As soon as you create a snapshot, LVM creates a pool of blocks. This pool also contains a full copy of the LVM metadata of the volume. When writes happen to the main volume such as updating an inode, the block being overwritten is copied to this new pool and the new block is written to the main volume. This is the 'copy-on-write'. Because of this, the more data that gets changed between when a snapshot was taken and the current state of the main volume, the more space will get consumed by that snapshot pool.

When you mount the snapshot, the meta-data written when the snapshot was taken allows the mapping of snapshot pool blocks over changed blocks in the volume (or higher level snapshot). This way when an access comes for a specific block, LVM knows which block access. As far as the filesystem on that volume is concerned, there are no snapshots.

James pointed out one of the faults of this system. When you have multiple snapshots of the same volume, every time you write to a block in the main volume you potentially trigger writes in every single snapshot. This is because each snapshot maintains its own pool of changed blocks. Also, for long snapshot trees, accessing a snapshot can cause quite a bit of computation on the server to figure out which exact block needs to be served for an access.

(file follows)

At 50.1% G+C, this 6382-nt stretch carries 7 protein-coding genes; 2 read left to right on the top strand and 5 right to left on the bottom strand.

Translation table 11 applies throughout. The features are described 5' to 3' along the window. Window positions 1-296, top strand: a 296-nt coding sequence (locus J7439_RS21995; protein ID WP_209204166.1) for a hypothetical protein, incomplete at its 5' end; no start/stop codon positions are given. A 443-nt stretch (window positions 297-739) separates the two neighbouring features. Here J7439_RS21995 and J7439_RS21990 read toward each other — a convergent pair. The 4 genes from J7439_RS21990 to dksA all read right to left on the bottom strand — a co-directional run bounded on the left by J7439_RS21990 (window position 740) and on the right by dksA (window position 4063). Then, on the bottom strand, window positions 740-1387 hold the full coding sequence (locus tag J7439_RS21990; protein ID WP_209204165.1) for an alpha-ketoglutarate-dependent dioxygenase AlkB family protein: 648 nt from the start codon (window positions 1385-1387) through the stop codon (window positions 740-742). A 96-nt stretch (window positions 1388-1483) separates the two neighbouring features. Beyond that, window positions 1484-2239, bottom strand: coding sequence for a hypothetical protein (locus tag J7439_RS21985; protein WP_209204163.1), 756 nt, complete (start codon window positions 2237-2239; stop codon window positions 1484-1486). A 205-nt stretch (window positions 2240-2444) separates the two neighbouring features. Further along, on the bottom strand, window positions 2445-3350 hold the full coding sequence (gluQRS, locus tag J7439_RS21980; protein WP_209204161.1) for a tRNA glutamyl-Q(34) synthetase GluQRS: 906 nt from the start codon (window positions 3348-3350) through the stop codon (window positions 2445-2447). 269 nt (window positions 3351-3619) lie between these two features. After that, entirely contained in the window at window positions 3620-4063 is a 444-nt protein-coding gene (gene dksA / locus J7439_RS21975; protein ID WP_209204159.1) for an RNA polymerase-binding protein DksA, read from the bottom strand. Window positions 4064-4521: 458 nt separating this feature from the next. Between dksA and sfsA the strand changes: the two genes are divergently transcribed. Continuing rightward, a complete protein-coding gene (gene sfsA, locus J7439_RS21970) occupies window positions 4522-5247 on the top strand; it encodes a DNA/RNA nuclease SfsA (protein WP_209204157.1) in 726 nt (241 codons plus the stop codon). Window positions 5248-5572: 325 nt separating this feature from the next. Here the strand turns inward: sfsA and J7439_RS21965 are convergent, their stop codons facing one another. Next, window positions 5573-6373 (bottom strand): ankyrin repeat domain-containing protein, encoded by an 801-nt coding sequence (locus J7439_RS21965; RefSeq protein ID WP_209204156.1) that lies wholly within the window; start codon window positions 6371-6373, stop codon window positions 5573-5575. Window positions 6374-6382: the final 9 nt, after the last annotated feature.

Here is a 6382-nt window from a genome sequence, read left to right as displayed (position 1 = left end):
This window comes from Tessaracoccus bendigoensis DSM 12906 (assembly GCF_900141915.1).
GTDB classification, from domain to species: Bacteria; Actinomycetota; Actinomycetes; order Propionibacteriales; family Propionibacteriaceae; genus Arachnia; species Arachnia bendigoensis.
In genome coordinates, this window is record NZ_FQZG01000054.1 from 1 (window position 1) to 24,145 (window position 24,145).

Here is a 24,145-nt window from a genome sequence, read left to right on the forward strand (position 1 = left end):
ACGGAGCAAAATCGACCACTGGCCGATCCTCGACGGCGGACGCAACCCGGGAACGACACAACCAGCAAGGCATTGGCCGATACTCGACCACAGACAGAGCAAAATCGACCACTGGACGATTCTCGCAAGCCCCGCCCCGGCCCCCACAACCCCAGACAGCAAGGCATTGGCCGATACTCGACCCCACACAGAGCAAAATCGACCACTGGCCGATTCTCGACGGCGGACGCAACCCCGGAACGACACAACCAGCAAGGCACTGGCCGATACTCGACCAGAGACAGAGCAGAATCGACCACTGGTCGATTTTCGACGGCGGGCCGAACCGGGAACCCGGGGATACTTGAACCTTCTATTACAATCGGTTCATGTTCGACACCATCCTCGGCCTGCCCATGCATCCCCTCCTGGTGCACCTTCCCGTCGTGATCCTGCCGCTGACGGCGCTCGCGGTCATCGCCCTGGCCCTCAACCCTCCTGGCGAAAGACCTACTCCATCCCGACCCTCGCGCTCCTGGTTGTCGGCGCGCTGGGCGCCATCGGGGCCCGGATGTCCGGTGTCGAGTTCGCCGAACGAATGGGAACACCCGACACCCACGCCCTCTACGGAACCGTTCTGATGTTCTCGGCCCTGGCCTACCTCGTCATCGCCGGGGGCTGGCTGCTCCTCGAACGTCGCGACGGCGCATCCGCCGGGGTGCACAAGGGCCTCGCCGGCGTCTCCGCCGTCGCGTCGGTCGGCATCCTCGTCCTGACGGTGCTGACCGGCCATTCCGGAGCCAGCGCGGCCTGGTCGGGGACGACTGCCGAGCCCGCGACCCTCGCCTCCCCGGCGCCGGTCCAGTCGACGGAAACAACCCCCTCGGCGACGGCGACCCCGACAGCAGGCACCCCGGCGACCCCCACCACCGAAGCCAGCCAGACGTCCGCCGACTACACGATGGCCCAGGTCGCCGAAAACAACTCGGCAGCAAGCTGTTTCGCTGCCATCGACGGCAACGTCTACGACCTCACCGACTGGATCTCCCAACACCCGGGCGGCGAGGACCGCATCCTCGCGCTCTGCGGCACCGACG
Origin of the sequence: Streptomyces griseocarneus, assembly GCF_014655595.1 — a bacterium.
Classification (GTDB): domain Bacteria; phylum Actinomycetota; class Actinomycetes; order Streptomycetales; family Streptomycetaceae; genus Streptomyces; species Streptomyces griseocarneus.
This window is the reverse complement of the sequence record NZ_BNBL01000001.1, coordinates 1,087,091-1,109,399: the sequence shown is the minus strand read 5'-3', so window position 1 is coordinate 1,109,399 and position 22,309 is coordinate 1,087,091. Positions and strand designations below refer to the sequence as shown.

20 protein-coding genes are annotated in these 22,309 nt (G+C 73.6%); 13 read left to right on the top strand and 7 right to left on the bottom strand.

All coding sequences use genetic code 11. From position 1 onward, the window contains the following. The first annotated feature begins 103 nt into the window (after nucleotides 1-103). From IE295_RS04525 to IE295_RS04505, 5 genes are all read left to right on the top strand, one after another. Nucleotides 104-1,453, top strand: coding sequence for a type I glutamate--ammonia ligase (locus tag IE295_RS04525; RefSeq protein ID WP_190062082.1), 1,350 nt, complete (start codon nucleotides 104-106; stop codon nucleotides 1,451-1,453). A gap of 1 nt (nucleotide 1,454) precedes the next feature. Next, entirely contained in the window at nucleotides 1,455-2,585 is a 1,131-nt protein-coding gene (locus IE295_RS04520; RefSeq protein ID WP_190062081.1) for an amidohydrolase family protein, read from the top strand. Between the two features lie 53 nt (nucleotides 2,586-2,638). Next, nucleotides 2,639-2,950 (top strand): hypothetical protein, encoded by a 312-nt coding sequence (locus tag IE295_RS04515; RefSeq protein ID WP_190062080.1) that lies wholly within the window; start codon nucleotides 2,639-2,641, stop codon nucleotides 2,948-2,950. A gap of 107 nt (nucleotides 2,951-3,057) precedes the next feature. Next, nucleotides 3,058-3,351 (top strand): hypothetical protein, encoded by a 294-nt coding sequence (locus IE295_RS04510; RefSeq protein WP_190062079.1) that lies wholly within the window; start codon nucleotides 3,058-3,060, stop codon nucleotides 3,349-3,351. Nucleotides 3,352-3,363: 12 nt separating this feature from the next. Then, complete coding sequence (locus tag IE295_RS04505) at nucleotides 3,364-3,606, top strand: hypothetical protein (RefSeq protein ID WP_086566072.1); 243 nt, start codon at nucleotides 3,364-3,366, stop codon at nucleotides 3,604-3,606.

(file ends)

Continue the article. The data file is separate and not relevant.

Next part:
When you dispose of a snapshot, LVM just drops the snapshot pool and updates the snapshot tree as needed. If the dropped snapshot is part of a snapshot tree, some blocks will be copied to lower level snapshot. If it is the lowest snapshot (or the only one), the pool just gets dropped and the operation is very fast.


Some file-systems do offer in-filesystem snapshots, ZFS and BTRFS are but two of the better known ones. They work similarly, though the filesystem itself manages the changed/unchanged mapping. This is arguably a better way of doing it since you can fsck an entire snapshot family for consistency, which is something you can't do with straight up LVM.

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You don't specify whether you are using Linux or HP-UX. In HP-UX, you create a logical volume and mount it as a snapshot of another logical volume. In Linux, you create a logical volume as a snapshot volume.

Removing a snapshot in HP-UX is done by umounting the volume; in Linux it is done by using lvremove to remove the logical volume.

In any case, the changes are the only thing that is stored on your snapshot. The longer the snapshot remains available, the more changes it stocks up - and there is the chance it could fill up if not properly sized or released.

The speed of disk access on a snapshot volume is slower than it would be to a normal volume; you must take that into account.